NEW YORK (MainStreet) — By now only five people seem to believe that money doesn't buy influence in politics. Or, more accurately, they just don't care. Recently the Supreme Court addressed the issue of campaign contributions in deciding McCutcheon vs. FEC. In the SCOTUS opinion, Chief Justice John Roberts and four colleagues held that money in politics corrupts, or appears to corrupt, only in cases of quid pro quo bribery.
In other words, you can have a politician on retainer just so long as he never itemizes the bill. For everyone to whom that looks wrong, it turns out you actually think it's fine. You must have been looking at some other country where corporations get the same rights as citizens.
Of course everyone knows better. The voters know it, the politicians know it, people spending this money know it. And, whether they protest too much or not, the Justices know it. Politics matter, and when massive amounts of money roll around the system, it affects all of our lives in very real ways. Such as:
#1. Your Internet Connection
As we've covered here before, broadband service in America sucks. Although we invented broadband, almost every developed country in the world now does it better than we do and that's largely because of money.
Since companies like Verizon and Comcast can throw huge checks at Congress and the FCC, broadband networks remain largely unregulated. The result is that although America has several providers, few Americans actually have any choices. Most neighborhoods are broken down into local monopolies, which the FCC refuses to break by subjecting broadband networks to regulation. Without competition prices go up, quality goes down and service interruptions continue.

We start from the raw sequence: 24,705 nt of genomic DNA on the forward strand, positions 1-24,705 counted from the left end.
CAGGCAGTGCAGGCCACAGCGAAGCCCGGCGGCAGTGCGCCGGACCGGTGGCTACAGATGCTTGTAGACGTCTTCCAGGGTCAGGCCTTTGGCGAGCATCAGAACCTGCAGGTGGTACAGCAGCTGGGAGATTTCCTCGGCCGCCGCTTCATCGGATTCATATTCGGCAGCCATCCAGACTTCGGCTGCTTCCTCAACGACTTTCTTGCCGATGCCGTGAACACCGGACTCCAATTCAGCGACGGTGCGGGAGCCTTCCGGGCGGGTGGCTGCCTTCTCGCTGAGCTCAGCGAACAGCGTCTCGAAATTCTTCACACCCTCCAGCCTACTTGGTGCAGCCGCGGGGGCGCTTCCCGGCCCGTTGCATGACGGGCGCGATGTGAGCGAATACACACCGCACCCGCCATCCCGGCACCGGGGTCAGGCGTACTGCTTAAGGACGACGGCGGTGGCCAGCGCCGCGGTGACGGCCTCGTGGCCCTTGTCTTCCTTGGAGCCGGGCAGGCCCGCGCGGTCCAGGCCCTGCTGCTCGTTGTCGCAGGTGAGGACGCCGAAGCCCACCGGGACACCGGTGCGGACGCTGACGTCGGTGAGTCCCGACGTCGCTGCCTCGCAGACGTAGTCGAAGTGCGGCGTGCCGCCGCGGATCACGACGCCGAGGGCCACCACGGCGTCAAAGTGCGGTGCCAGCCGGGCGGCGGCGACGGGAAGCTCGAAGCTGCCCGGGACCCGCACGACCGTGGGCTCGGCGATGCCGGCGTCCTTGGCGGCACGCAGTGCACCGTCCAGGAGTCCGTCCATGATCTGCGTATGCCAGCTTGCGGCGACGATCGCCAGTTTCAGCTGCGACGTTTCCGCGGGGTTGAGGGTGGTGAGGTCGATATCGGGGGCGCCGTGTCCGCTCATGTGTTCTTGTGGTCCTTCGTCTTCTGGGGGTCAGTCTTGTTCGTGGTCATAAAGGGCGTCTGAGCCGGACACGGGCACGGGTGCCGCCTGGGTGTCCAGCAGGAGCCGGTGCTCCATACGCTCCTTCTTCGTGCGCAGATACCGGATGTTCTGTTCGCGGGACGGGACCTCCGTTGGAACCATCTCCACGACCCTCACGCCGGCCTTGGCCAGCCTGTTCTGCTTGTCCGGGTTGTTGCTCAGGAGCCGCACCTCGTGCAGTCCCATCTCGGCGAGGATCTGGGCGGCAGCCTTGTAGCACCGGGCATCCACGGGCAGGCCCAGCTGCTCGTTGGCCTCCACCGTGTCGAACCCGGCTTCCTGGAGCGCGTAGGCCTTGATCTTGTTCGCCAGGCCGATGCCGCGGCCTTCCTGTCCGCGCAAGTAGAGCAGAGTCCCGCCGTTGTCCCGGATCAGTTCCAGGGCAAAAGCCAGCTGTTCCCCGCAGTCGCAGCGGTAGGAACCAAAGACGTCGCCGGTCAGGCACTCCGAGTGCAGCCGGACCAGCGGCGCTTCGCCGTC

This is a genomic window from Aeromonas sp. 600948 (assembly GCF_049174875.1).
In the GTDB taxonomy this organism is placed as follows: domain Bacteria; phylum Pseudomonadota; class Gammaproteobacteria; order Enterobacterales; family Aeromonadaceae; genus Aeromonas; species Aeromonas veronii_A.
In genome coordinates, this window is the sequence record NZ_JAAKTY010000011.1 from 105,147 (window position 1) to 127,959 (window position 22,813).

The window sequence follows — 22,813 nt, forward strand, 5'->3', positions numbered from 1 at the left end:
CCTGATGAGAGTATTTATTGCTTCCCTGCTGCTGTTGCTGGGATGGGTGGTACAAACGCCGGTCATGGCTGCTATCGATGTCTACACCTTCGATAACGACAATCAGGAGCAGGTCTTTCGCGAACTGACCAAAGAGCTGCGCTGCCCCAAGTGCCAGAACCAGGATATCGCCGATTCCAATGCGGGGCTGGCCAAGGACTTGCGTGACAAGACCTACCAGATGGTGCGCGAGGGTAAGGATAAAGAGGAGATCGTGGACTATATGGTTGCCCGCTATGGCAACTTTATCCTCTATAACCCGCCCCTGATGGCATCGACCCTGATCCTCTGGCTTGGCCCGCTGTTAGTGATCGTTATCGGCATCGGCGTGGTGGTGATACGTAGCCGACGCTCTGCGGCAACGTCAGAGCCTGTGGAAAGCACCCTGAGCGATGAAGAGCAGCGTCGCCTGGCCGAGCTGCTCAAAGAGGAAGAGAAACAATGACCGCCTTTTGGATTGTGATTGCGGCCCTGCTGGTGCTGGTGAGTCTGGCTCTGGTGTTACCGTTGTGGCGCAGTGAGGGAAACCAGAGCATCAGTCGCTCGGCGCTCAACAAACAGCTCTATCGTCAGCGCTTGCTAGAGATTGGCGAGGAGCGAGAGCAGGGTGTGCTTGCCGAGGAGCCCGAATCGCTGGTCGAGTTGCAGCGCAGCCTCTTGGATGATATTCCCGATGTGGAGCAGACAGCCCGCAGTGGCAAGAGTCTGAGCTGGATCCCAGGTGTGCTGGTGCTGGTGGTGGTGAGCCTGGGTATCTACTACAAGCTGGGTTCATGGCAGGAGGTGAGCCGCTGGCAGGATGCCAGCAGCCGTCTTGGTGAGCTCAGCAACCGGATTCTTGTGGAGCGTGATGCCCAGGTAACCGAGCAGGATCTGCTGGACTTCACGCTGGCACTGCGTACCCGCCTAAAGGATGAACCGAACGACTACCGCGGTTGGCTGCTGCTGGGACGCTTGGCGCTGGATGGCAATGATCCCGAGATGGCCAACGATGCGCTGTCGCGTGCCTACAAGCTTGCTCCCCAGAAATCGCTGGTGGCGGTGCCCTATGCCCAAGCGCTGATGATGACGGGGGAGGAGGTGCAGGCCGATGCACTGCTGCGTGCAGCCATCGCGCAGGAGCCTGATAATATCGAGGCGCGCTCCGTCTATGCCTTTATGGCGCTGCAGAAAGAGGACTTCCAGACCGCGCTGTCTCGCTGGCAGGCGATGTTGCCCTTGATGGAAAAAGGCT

#2. Your Cell Phone Service
Speaking of connectivity, the same issues with broadband are coming to your cell phone. It's actually not that hard to provide inexpensive, reliable service, but there's a reason why Americans pay more for their cell phones than most of the rest of the world. Thanks, once again, to heavy contributions in Washington D.C. the national wireless system remains largely unregulated.
Under traditional law, air waves belong to the nation, just like highways and rivers, and when you broadcast, you have to share the road. That rule was changed for cell phones, though. Like with broadband, the FCC refuses to regulate wireless data. That means bad things for phone service, and worse to come.
#3. Walmart Ghost Towns
Money in big politics isn't the whole story, or even most of it. According to Kaitlin Sopoci-Belkmap, national director of Move to Amend, corporate money and personhood can rear its ugliest head in your town hall.
"Corporations having Constitutional rights has really limited communities' and states' abilities to meaningfully regulate corporations that are causing harm," she said. "Walmart has been successful at even getting city councils to not be allowed to talk about and say Walmart when talking about zoning and how their communities should be structured in terms of land use, because of their right to not be discriminated against."